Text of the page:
However, since the September 11, 2001 terrorists’ attacks in New York City, USA and subsequently, in other Western capital cities (where these Western banks safe havens are also headquartered), Western governments have taken stringent measures (though not insurmountable by the Nigerian operators) to make it difficult for such activities to continue in their countries.


Hence, the high costs and complexities of getting the Nigerian treasury looted funds laundered abroad have made it expedient for the perpetrators to use the Nigerian banks to launder the illicit funds.


These illegal acts were taking place even though there exists extant laws and regulations that require banks and bankers to report and or disclosure such activities to the relevant law enforcement and regulatory agencies of the government such as the Police, Independent Corrupt Practices and other related offences Commission (ICPC), Economic and Financial Crimes Commission (EFCC) and the Central Bank of Nigeria (CBN).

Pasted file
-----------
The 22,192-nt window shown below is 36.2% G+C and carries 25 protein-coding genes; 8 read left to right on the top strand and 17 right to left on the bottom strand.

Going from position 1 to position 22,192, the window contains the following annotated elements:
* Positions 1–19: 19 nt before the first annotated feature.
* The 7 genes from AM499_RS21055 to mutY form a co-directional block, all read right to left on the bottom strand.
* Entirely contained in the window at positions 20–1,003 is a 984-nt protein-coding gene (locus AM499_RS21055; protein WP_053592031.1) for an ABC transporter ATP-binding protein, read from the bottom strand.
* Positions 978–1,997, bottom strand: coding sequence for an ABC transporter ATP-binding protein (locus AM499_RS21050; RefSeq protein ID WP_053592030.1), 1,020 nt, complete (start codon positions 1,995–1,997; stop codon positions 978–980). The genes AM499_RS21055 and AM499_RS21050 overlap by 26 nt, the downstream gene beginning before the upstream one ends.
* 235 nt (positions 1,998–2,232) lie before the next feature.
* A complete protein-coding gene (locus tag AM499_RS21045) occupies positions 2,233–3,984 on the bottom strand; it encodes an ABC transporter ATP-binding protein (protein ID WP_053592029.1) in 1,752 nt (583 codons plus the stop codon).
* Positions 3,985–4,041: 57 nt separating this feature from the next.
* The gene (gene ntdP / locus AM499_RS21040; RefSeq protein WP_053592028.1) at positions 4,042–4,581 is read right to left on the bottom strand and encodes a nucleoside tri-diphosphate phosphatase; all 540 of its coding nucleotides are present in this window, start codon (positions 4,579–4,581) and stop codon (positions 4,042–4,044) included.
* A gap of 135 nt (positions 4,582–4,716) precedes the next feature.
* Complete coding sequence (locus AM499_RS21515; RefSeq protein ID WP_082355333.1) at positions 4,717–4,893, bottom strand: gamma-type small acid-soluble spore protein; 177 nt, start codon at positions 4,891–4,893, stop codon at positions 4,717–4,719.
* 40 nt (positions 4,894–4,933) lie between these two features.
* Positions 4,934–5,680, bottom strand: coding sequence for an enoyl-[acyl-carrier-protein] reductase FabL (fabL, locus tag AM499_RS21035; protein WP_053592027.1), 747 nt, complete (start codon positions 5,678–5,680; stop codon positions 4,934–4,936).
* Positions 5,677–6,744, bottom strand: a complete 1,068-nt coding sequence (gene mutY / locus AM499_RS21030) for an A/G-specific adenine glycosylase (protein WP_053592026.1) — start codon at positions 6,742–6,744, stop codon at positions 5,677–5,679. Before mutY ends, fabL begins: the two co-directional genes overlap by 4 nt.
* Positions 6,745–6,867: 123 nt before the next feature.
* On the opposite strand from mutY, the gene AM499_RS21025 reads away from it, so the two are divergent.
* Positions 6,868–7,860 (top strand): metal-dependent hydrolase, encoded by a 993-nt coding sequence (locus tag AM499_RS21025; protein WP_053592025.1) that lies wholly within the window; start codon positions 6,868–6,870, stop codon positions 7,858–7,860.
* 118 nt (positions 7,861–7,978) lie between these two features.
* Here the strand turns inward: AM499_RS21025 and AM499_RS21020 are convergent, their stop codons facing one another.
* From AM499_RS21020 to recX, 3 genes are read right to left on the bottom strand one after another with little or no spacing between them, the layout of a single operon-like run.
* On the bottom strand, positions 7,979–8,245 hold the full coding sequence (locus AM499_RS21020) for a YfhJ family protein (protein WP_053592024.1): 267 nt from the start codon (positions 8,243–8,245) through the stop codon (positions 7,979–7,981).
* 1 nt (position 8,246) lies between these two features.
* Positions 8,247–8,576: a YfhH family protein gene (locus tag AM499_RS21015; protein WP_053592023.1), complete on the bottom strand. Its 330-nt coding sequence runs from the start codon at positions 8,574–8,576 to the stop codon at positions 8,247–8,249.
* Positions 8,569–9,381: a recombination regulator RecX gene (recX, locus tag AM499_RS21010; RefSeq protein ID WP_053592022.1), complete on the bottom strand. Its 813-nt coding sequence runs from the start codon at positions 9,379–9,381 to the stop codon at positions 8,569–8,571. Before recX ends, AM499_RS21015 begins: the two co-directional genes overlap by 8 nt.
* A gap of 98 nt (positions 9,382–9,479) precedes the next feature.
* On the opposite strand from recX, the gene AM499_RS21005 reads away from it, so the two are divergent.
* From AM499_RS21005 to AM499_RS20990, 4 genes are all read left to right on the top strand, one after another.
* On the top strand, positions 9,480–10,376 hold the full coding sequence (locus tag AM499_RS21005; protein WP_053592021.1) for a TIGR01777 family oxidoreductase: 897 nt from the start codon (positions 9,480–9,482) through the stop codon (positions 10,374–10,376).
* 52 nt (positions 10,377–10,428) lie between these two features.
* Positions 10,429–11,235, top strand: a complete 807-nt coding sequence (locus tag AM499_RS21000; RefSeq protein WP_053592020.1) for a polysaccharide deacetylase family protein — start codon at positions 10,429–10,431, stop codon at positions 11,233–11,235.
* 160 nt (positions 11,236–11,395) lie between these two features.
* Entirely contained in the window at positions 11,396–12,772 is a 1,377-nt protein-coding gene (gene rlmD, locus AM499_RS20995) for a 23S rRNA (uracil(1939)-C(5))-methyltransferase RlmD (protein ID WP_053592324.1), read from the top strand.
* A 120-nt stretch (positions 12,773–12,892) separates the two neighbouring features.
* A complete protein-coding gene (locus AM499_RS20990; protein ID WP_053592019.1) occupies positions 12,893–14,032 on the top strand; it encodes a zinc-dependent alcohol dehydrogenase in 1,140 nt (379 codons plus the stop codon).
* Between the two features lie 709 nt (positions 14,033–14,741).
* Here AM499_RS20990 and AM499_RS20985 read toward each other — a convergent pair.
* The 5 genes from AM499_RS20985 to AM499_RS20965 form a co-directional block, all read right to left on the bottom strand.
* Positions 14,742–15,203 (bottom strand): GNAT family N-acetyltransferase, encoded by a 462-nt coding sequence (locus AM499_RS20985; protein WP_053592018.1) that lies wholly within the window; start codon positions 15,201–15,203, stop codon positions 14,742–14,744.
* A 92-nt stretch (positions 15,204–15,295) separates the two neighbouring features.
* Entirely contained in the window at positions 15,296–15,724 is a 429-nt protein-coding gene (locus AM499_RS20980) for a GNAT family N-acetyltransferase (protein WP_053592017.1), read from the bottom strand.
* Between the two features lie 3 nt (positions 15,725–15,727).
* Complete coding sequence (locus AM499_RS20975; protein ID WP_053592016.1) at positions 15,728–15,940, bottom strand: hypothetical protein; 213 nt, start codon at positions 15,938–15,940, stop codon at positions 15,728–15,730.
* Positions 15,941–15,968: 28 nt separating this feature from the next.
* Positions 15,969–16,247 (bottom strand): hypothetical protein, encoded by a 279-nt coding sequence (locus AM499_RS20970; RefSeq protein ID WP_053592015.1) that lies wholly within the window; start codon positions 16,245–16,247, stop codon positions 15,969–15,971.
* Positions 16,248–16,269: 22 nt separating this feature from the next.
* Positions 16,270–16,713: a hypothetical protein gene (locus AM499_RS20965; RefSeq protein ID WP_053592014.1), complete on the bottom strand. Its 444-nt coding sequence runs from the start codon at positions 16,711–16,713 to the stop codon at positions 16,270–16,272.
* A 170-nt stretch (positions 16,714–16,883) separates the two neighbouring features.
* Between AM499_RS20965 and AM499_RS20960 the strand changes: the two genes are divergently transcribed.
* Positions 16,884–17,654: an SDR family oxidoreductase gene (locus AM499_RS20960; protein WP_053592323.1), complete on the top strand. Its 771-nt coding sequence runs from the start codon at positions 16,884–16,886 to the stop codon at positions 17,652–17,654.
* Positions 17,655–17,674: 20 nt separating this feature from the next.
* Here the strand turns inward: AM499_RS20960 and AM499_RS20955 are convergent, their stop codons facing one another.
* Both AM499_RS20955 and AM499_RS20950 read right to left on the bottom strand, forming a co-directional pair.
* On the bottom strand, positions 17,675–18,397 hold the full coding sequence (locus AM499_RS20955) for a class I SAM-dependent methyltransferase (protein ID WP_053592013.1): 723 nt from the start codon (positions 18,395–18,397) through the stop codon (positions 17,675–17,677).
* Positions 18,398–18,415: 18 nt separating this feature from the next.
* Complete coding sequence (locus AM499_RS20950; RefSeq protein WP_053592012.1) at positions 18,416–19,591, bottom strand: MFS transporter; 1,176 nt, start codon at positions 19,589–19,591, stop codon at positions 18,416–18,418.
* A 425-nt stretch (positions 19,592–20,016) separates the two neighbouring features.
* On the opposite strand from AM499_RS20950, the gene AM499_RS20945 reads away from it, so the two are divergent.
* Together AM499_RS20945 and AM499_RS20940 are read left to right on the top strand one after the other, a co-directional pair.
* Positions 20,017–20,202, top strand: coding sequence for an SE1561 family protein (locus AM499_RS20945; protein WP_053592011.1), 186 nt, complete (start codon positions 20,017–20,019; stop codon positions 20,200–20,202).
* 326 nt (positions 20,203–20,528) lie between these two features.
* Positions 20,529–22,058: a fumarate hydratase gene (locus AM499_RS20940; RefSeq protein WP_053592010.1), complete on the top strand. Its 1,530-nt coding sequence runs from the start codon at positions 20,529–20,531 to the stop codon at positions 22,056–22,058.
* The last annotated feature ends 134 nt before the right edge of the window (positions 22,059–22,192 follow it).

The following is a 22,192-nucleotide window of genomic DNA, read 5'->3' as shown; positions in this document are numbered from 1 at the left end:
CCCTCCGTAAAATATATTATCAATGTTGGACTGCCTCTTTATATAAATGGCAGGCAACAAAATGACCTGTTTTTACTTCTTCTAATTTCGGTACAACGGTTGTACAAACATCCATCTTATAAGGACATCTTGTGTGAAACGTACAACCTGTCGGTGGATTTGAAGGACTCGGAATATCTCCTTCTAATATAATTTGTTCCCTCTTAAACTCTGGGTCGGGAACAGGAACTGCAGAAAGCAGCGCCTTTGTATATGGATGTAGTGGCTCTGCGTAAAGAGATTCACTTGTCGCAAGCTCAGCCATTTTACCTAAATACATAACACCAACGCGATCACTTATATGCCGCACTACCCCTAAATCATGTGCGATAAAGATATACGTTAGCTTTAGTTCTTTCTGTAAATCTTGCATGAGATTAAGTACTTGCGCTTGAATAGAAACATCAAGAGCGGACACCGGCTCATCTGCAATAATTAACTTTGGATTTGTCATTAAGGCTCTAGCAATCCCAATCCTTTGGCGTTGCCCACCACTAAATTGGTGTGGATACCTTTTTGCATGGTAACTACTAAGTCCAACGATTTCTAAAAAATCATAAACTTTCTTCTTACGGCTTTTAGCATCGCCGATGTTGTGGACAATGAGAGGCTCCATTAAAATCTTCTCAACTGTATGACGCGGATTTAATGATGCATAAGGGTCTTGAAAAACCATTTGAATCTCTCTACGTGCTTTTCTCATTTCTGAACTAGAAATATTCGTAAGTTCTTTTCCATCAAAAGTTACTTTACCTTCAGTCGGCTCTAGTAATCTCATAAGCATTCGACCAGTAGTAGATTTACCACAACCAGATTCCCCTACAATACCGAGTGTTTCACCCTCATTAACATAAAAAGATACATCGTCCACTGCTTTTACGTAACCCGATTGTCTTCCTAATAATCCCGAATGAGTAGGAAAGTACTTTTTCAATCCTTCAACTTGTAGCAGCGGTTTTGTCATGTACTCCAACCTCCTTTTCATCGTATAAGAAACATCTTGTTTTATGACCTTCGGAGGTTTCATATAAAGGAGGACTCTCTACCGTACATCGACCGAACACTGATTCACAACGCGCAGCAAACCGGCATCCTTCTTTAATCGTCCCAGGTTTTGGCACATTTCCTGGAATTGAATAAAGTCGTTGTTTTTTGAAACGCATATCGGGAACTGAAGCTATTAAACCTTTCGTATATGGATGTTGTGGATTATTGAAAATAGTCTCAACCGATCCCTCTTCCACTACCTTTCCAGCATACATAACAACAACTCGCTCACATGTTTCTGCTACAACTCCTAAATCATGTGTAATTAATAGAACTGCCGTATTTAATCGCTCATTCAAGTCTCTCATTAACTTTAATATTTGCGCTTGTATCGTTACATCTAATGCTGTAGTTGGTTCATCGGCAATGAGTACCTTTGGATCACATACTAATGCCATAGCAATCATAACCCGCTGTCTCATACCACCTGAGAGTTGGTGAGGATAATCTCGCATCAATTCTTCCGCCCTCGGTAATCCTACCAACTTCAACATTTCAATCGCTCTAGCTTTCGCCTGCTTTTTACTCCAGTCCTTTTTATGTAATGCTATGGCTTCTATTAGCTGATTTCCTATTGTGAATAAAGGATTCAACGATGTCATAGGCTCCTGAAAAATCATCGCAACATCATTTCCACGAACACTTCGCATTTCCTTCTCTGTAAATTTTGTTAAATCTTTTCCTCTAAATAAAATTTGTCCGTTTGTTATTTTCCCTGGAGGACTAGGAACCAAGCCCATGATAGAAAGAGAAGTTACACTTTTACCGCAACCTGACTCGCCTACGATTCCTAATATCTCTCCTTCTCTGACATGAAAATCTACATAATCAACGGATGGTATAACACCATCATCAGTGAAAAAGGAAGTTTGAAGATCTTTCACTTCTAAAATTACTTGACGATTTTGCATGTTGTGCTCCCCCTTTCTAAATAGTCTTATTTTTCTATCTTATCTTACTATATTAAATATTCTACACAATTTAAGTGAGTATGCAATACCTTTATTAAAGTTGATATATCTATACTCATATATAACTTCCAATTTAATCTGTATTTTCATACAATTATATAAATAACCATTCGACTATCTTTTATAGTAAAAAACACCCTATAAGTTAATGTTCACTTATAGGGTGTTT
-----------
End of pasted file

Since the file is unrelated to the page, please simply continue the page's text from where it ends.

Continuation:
For example, can any responsible Nigerian banker or authorities at the CBN explain to Nigerians how some public office holders could (allegedly) successfully mass transfer and allegedly launder over N2.8 billion and N30.6 billion respectively without any question asked as to the motive etc?  


According to the EFCC Charge Sheet made public recently in respect of a former State Governor, now a suspect, some of these monies were alleged to have been ridiculously withdrawn from of his State government accounts as follows: on May 3, 2006 alone the sum of N16.3billion naira was allegedly withdrawn in 17 trenches of N500m; N4million; N8.4bn; N1bn; N1bn; N500m; N500m; N500m, N500m; N500m; N500m; N500m; N500m; N500m; N500mn; N500mn and N500m.


Again, the Public Prosecutor also indicated on the Charge Sheets that, on July 31, 2006 in Abuja, the former State Governor withdrew from his State Government’s accounts N91.8million; N32.5million on August 25, 2006; N34.6million on September 27, 2006; N417million on October 27, 2006; N32.5million on November 1, 2006; N25.1 million on November 28, 2006; N24.2million on December 27, 2006; N30.3million; on January 26, 2007 and N12.1million on March 26, 2007 (see Vanguard Newspaper, Friday, 9 May 2008). All these huge withdrawals were made without any question asked by the bankers and the CBN authorities.


At present the banks and bankers (including the corrupt depositors and shareholders) are living on the profits from holding deposits of corrupt and looted money. Therefore, banks, bankers and other financial institutions that aid and abate these illicit acts being committed by these categories of Nigerians (public office holders, bureaucratic and corporate Nigeria collaborator-perpetrators) are no better than any other wrongdoer.